My personal experience with illness started since 1986, the year when I had a mild heart attack, the replacement of the aortic valve with a mechanical valve and a double bypass surgery in 1987, followed by my enlarged prostate in 2001, aortic aneurysm found in 2002, kidney cancer (renal cell carcinoma) treated with a partial nephrectomy surgery in 2005, and stroke in 2007 following my prostate surgery in Montreal.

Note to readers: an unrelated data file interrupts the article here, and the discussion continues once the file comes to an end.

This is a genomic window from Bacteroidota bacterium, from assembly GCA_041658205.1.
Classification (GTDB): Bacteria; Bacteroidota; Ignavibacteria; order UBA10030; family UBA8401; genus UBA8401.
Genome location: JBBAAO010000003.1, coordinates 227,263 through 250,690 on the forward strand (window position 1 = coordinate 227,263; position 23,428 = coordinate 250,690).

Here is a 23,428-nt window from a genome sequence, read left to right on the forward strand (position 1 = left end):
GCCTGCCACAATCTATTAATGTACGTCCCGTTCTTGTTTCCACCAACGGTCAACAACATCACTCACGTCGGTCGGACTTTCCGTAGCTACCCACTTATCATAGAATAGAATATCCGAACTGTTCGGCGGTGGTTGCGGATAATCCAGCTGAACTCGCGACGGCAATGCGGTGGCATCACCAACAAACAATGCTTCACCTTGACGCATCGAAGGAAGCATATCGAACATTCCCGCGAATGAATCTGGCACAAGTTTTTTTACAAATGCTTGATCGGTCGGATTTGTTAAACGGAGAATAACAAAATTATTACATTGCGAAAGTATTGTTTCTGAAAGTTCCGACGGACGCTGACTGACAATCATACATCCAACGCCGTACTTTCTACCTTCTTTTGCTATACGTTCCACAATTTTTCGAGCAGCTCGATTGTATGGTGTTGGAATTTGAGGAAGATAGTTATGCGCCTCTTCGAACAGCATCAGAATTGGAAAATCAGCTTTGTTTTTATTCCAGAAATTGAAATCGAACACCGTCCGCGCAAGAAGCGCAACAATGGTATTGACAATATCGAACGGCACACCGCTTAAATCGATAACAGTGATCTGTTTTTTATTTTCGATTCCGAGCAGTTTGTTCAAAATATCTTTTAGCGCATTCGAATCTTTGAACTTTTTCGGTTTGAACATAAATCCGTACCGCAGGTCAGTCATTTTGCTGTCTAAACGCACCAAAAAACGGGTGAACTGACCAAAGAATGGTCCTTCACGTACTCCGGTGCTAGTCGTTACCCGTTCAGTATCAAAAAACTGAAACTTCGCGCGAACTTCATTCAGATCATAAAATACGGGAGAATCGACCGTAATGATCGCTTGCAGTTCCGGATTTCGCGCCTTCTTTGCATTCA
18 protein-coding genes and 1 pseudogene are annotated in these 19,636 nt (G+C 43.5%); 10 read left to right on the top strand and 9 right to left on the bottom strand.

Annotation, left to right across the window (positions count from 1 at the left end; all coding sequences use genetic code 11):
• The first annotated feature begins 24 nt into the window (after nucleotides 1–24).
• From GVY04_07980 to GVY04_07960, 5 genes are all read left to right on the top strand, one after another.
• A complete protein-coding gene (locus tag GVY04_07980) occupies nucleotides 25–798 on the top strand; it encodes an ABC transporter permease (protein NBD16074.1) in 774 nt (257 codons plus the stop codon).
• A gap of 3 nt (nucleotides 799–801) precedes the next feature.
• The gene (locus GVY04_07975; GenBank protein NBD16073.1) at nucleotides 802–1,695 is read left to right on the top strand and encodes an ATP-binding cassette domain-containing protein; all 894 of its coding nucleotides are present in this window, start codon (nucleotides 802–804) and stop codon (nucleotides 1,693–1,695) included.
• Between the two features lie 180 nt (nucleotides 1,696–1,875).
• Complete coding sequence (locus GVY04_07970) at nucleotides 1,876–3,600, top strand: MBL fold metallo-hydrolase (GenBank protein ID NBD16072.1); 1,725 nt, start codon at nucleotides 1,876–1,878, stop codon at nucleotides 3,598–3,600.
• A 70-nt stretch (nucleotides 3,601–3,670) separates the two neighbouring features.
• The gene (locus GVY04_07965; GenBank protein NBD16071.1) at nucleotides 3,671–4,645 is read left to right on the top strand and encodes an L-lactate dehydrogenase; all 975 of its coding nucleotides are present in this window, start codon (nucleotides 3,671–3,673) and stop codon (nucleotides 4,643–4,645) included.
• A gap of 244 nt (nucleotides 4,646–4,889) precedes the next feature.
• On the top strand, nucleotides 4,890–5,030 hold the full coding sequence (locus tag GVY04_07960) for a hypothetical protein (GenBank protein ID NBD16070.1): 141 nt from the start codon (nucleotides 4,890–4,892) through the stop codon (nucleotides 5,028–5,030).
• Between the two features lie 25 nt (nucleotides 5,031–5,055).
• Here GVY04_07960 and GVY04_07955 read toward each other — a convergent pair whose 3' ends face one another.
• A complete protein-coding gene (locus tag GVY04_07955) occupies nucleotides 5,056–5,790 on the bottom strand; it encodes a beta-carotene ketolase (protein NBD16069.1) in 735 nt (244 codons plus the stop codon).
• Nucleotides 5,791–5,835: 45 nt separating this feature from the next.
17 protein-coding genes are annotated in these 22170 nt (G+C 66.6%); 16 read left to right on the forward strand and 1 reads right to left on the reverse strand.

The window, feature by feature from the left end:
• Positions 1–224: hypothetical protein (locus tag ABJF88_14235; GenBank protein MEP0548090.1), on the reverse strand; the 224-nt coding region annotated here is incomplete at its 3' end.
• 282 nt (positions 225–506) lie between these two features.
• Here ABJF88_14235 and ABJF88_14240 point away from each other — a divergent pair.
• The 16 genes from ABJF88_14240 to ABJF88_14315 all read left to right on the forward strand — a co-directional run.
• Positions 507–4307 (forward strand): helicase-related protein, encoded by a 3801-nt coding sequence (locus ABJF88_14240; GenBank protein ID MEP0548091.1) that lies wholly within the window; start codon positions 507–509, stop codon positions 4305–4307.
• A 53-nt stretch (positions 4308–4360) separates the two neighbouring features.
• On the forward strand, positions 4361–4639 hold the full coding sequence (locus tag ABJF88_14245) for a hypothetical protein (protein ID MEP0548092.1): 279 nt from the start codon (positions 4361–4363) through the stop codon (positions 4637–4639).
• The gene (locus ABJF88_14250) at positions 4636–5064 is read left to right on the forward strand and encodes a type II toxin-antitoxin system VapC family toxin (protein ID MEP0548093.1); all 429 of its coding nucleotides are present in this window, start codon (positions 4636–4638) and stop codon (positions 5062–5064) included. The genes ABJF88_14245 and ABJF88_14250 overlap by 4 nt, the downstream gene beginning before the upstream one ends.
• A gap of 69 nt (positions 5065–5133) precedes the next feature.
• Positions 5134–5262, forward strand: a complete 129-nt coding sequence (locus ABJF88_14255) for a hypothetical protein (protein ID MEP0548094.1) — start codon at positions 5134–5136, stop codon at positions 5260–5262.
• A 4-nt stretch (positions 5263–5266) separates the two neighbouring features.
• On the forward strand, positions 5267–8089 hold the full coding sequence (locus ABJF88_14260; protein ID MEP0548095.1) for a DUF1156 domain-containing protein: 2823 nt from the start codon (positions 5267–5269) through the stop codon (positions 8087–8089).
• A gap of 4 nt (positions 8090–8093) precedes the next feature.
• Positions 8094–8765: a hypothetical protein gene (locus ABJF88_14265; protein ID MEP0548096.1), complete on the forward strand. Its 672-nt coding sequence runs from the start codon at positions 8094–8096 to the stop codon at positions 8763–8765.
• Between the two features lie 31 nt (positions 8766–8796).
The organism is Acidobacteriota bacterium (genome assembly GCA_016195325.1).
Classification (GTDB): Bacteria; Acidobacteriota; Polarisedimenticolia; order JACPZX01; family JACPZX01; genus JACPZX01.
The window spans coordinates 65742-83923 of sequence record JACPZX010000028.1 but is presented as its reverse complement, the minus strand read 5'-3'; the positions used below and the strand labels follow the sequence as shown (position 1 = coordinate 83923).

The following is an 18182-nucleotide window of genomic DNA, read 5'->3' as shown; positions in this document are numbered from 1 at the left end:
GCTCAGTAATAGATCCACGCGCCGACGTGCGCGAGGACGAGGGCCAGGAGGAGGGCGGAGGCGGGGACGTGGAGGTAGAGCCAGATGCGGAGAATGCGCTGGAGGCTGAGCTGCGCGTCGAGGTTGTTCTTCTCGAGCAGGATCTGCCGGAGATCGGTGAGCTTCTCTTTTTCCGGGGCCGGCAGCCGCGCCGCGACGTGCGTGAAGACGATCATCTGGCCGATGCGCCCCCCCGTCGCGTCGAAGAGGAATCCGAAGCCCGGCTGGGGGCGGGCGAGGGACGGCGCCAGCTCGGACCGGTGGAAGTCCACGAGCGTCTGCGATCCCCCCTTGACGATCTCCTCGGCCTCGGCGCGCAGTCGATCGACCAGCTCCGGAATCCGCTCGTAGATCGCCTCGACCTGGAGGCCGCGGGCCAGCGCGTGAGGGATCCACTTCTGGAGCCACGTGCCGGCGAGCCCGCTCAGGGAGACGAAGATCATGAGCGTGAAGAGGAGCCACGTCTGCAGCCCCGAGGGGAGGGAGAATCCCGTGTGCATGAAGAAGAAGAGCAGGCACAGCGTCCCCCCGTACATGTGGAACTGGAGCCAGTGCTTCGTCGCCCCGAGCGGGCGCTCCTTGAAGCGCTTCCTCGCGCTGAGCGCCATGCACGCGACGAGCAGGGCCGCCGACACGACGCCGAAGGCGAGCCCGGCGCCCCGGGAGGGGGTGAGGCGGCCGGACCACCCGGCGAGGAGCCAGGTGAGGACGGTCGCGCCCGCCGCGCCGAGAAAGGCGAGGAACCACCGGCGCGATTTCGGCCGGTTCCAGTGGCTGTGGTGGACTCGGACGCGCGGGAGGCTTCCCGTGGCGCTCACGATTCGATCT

May 12, 1986, I recall waking up in the middle of night, having heard a coarse voice mocking me in my dream along with my father’s tender voice to go to the hospital. I was having severe angina. At Toronto General Hospital Dr. Michael Sole, FRCP, at the time research director, professor of medicine at U of T, and later chief cardiologist at TGH, diagnosed my case: a mild myocardial infarction (heart attack) due to an enlarged aorta and a thickening of the blood arteries. The aortic problem damaged my aortic valve and enlarged my heart. He warned us that without the replacement of the aortic valve, I would die within 2 years. On January 13, 1987 I underwent a successful heart surgery: aortic valve replacement with a mechanical valve and double bypass surgery carried out by Dr. Hugh Sculley, at the time an icon in valve replacements. The mechanical valve required me to take daily an anticoagulant called coumadin, to prevent formation of blood clots on the valve. From 1987 to 2001 I was followed up regularly by my family general practitioners Dr. Alyanak to 1992, and from 1992 Dr. Yehudi Shields - both at Mount Sinai Hospital (by the way, Dr. Shields was recognized for 50 years excellent services by the Hospital). From 1987 to 1992 I was seen by Dr. Sole once a year who informed me that another mild heart attack may have occurred in February 1987. But overall the valve was working fine, and from March 1987 there has been no change in my heart. I have been doing an echocardiogram every year to check the valve and the aorta. In late 1990s due to an enlarged prostate I started doing the PSA blood test which could indicate whether there is any malignant tumor. In January 2002, Dr. Shields surprised me that my PSA is fine but an ultrasound shows my aorta enlarged. He immediately consulted Dr. Sole whom I saw in March of the same year. Dr. Sole’s echocardiogram report said that there is an aortic enlarged aneurysm of 6-7 cm and being alarmed he sent me in the same day to Dr. Sculley to have an aorta repair surgery in less than a week (I knew later that Dr. Sole was top student at Harvard medical school). In meeting with Dr. Sculley, I asked him to postpone the surgery for a couple of months to allow me to participate in the graduation ceremony of my son Christian from St. Michael’s Choir school at the end of June 2002. Dr. Sculley agreed. I personally did not want to go through another heart surgery so I started calling Dr. Sculley in August, but he was already having a problem with his hands that eventually prevented him from performing any surgery. My file was then transferred to Dr. Tirone David, FRCS, known as the greatest heart surgeon in Toronto and one of the top in North America. In my first meeting with Dr. David, he explained that this is not my first heart surgery, and that it is complicated by the fact that the aortic aneurysm is in the ascending aorta. He gave me a survival chance of 60-70%. I said “Thank you but no. I would rather not do it.” In mid 2004, Dr. Shields following on my enlarged prostate found a strange thing in the left kidney based on the ultrasound test and decided to send me to a urologist from Mount Sinai by the name of Dr. Juda. Dr. Juda sent me for more medical tests and when the results came back, he diplomatically announced to us that there is probably a cancer in my left kidney and he said “I am sending you to a top shotgun-Dr. Jewett at Princess Margaret Hospital”. Dr. Michael Jewett, FRCS, is probably the top urology surgeon in Toronto. He is professor of surgery at U of T and a top researcher with 188 papers on prostate cancer and other urology illnesses. He was Chairman of urology at U of T and head of urology at UHN. Dr. Jewett said he was sure I have renal cell carcinoma (kidney cancer) in the left kidney that required removal but refused to perform the surgery since I have a large aortic aneurysm. I went back to Dr. Shields hoping to convince Dr. Jewett or find an alternative surgeon. He did! But Dr. Jewett first offered the services of one of his students to perform it laparoscopically. The answer was no by the surgeon so I returned to Dr. Jewett. On January 25, 2005, I had my partial nephrectomy surgery performed by Dr. Jewett himself. He removed 40% of my left kidney to ensure that no cancer will spread. Since then I have been doing a yearly check-up on the kidney. While recovering from the surgery in 2005 I had bleeding from the kidney due to my anticoagulant. It took me back to the hospital for another 20 days. In April 2006 I had the first urinary tract obstruction due to my enlarged prostate. On and off using a catheter, I asked Dr. Jewett about any procedure that would relieve it. He said they do in Toronto the traditional TURP surgery which carries a risk of bleeding, but a new method called HoLEP is used by Dr. El-Helali, a top prostate surgeon, in Montreal. I went to see Dr. El-Helali in May 2007 and had my prostate surgery at Royal Victoria Hospital performed by Dr. El-Hilali on July 10. His assistant urged me to take my anticoagulant which I had stopped before the surgery as required but I thought that I do not need bleeding in Montreal. “I will come back to Toronto in 3 -4 days and can then restart my anticoagulant.” On July 18, 2007 I felt dizzy- My wife Samia called 911 and immediately they transferred me to North York Hospital. I was treated there from stroke. The neurophysicians said that a clot formed on the mechanical aortic valve when I did not take my anticoagulant. It travelled to the brain and caused the stroke. Thanks to God, I survived. My speech became slightly slurred and my writing became difficult but other than that I had full memory, comprehension, and all the motor functions intact. The stroke however reset my systolic blood pressure to less than 100. My beta blocker had to be reduced which caused my heart beats to go over 90 per minute. It also caused me stress and resulted in extra heart beats. I was seen by Dr. Sole in early October. He did an electrocardiogram to check my heart, an echocardiogram to check the aortic aneurysm, and a holter monitor to check my extra beats. He saw me again in November and did a blood pressure monitor to ensure my blood pressure is not hypotensive. The results were amazing: My electrocardiogram showed no change in the heart electricity since 1987. My echocardiogram showed no heart failure, and no change in the aortic aneurysm. It is even slightly less, measuring 5.8 cm. My holter monitor showed that my extra beats are benign. They are the type that results from stress and eventually they disappeared. My blood pressure monitor showed my blood pressure is exactly what it should be – not hypotensive that could induce a stroke, and not hypertensive that could cause cerebral hemorrhage -about 105-65.